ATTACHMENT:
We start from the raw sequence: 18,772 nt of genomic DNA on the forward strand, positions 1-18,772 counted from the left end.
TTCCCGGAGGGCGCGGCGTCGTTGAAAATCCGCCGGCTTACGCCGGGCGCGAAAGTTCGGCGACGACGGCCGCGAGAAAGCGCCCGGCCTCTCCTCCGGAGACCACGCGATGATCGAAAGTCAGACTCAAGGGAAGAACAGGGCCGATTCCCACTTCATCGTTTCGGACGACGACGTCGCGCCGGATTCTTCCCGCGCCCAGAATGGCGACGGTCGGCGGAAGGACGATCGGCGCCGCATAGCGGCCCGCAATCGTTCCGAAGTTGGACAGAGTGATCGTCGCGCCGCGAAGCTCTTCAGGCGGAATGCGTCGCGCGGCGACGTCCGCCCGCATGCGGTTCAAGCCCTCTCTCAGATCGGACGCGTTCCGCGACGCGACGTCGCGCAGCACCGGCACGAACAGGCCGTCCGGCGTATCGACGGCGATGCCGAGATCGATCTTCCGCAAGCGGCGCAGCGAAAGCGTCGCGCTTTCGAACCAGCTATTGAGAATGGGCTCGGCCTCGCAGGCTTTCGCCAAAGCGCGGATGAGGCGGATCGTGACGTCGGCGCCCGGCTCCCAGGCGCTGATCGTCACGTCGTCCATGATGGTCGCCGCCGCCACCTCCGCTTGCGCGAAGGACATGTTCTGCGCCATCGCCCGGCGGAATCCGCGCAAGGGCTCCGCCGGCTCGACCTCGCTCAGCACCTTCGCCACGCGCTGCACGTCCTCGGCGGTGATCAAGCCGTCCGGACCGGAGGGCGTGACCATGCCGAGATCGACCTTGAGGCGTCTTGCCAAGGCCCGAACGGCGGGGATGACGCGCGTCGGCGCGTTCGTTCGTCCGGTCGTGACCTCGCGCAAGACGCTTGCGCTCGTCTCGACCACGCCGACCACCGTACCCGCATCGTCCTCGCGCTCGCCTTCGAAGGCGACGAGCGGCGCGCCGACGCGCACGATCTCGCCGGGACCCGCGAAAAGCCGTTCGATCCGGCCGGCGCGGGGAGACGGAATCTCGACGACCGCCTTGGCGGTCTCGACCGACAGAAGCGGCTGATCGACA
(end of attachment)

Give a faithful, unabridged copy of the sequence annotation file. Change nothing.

We start from the raw sequence: 18,772 nt of genomic DNA on the forward strand, positions 1-18,772 counted from the left end.
TTCCCGGAGGGCGCGGCGTCGTTGAAAATCCGCCGGCTTACGCCGGGCGCGAAAGTTCGGCGACGACGGCCGCGAGAAAGCGCCCGGCCTCTCCTCCGGAGACCACGCGATGATCGAAAGTCAGACTCAAGGGAAGAACAGGGCCGATTCCCACTTCATCGTTTCGGACGACGACGTCGCGCCGGATTCTTCCCGCGCCCAGAATGGCGACGGTCGGCGGAAGGACGATCGGCGCCGCATAGCGGCCCGCAATCGTTCCGAAGTTGGACAGAGTGATCGTCGCGCCGCGAAGCTCTTCAGGCGGAATGCGTCGCGCGGCGACGTCCGCCCGCATGCGGTTCAAGCCCTCTCTCAGATCGGACGCGTTCCGCGACGCGACGTCGCGCAGCACCGGCACGAACAGGCCGTCCGGCGTATCGACGGCGATGCCGAGATCGATCTTCCGCAAGCGGCGCAGCGAAAGCGTCGCGCTTTCGAACCAGCTATTGAGAATGGGCTCGGCCTCGCAGGCTTTCGCCAAAGCGCGGATGAGGCGGATCGTGACGTCGGCGCCCGGCTCCCAGGCGCTGATCGTCACGTCGTCCATGATGGTCGCCGCCGCCACCTCCGCTTGCGCGAAGGACATGTTCTGCGCCATCGCCCGGCGGAATCCGCGCAAGGGCTCCGCCGGCTCGACCTCGCTCAGCACCTTCGCCACGCGCTGCACGTCCTCGGCGGTGATCAAGCCGTCCGGACCGGAGGGCGTGACCATGCCGAGATCGACCTTGAGGCGTCTTGCCAAGGCCCGAACGGCGGGGATGACGCGCGTCGGCGCGTTCGTTCGTCCGGTCGTGACCTCGCGCAAGACGCTTGCGCTCGTCTCGACCACGCCGACCACCGTACCCGCATCGTCCTCGCGCTCGCCTTCGAAGGCGACGAGCGGCGCGCCGACGCGCACGATCTCGCCGGGACCCGCGAAAAGCCGTTCGATCCGGCCGGCGCGGGGAGACGGAATCTCGACGACCGCCTTGGCGGTCTCGACCGACAGAAGCGGCTGATCGACA